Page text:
Last Updated on Monday, 21 September 2009 07:00
Written by Bob Reichardt
This article was written by a customer friend of mine with a little humor added. Pass it on and please feel free to email us you comments.
He titled it: "IT MAKES ME SO HAPPY"
1. Do not bring your machine in for service until you, your crew leader, and everyone on the crew has had the time to form an opinion as to what may be wrong with the unit. Allow each person in this group a chance to correct the problem. Whenever possible, move several electrical connectors around and turn all the adjusting screws you can find.
2. If you can't bring the unit in for service immediately, wait until the malfunction has become a major emergency before calling a mechanic to tow it to the shop. If towing the machine yourself drop the unit in front of the shop door so we must fix your machine before we can get other out of the shop. Fridays are best but anytime after 4:00 P.M. is okay.
3. When describing the problem be sure not to tell us the whole story, the only thing better than that is a good Hardy boy's mystery.
4. Invite your section helper to the shop so they can give their version of what is wrong. Suggestions on how to fix your machine will be welcomed by the technicians.
5. The minute we begin working on your machine, ask how much longer it will take. Make it clear that you have important work on the course that has to be done within the hour. Be sure to look at your watch often and to remind the technician of the time in case he has forgotten.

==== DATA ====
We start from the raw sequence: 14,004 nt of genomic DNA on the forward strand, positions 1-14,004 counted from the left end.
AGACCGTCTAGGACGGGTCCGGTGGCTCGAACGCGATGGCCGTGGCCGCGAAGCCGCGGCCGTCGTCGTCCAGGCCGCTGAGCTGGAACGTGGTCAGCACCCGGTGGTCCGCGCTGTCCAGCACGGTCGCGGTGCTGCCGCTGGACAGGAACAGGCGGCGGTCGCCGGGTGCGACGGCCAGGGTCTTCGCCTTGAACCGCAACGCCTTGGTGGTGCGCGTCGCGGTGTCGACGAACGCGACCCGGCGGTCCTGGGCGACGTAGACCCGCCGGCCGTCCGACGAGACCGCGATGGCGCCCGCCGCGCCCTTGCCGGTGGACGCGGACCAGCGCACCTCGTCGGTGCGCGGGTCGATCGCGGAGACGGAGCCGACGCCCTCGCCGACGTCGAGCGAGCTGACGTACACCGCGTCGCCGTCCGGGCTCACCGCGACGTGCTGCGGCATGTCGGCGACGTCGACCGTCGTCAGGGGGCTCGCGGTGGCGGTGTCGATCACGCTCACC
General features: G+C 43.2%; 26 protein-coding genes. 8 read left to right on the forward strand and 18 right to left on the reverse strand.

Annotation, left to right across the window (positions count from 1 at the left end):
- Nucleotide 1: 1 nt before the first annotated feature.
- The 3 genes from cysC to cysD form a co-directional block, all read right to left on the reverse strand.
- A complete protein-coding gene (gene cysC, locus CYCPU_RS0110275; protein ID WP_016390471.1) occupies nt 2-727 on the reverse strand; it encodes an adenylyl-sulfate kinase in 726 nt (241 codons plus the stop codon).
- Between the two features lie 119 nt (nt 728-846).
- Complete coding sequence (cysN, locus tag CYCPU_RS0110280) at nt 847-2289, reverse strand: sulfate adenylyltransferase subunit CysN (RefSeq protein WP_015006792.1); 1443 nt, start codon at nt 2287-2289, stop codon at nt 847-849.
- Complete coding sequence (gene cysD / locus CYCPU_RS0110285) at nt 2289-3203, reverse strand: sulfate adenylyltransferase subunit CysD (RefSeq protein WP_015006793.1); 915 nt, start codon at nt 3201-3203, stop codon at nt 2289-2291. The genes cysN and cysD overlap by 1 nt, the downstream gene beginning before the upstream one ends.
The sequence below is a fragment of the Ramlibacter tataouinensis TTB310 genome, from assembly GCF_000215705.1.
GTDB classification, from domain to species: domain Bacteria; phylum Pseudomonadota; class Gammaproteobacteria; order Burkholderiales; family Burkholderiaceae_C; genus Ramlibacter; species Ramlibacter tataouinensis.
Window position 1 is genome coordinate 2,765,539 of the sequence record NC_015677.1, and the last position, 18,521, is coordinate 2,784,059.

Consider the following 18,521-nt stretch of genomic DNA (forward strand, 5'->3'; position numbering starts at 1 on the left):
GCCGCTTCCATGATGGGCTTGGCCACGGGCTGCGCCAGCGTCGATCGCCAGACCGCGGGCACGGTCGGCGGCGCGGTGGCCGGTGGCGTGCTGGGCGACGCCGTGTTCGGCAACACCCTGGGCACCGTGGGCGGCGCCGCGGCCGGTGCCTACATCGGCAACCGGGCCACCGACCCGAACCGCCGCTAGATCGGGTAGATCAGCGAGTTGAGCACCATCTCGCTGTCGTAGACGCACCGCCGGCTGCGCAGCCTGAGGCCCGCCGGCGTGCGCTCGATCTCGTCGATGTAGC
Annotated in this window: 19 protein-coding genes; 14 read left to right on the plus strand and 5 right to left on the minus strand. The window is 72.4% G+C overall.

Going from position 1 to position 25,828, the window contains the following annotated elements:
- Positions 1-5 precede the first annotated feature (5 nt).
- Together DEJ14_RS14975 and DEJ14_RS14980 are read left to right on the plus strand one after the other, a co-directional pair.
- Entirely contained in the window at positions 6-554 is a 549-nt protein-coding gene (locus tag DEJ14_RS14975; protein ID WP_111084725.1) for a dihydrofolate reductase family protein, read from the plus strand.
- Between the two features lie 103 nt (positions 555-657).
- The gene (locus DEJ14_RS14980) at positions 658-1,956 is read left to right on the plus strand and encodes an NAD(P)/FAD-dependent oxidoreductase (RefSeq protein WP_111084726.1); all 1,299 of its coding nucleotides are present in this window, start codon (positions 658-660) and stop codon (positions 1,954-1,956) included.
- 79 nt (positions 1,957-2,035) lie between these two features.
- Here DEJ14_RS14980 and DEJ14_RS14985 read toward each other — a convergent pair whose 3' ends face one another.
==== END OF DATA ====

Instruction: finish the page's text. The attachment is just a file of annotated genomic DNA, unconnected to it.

6. If you are unable to be with us while your machine is being repaired, assign someone who has never worked on, or operated the machine to take your place and supervise the repair. Bad breath is a plus.
7. Your machine should be as dirty and greasy as possible. Drive it down a dusty road on the way to the shop. Half-eaten bags of food, golf balls wedged behind control levers, and empty soda cans in the battery compartment are always appreciated.
8. Ask again when your machine will be ready. This question is particularly welcome when the engine is in 100 pieces and spread out on the workbench.
9. If the technician is looking at a schematic diagram, ask if he knows what he doing. Be sure to mention that you fixed your toaster last week, without using a schematic diagram.
10. When the technician tells you that parts are needed to complete the repair, be sure to tell him how your
Grandpa could fix anything with a piece of wire or some duct tape.
11. Always stick to your story, "I didn't hit anything", "I checked the oil", and "That's the way it was when I got it".
12. After the repairs have been made, and you have used the machine be sure to come back and let us know how Johnny's machine mows ½ mph faster than yours.
David, Cherry Hills Country Club Maintenance, Denver, CO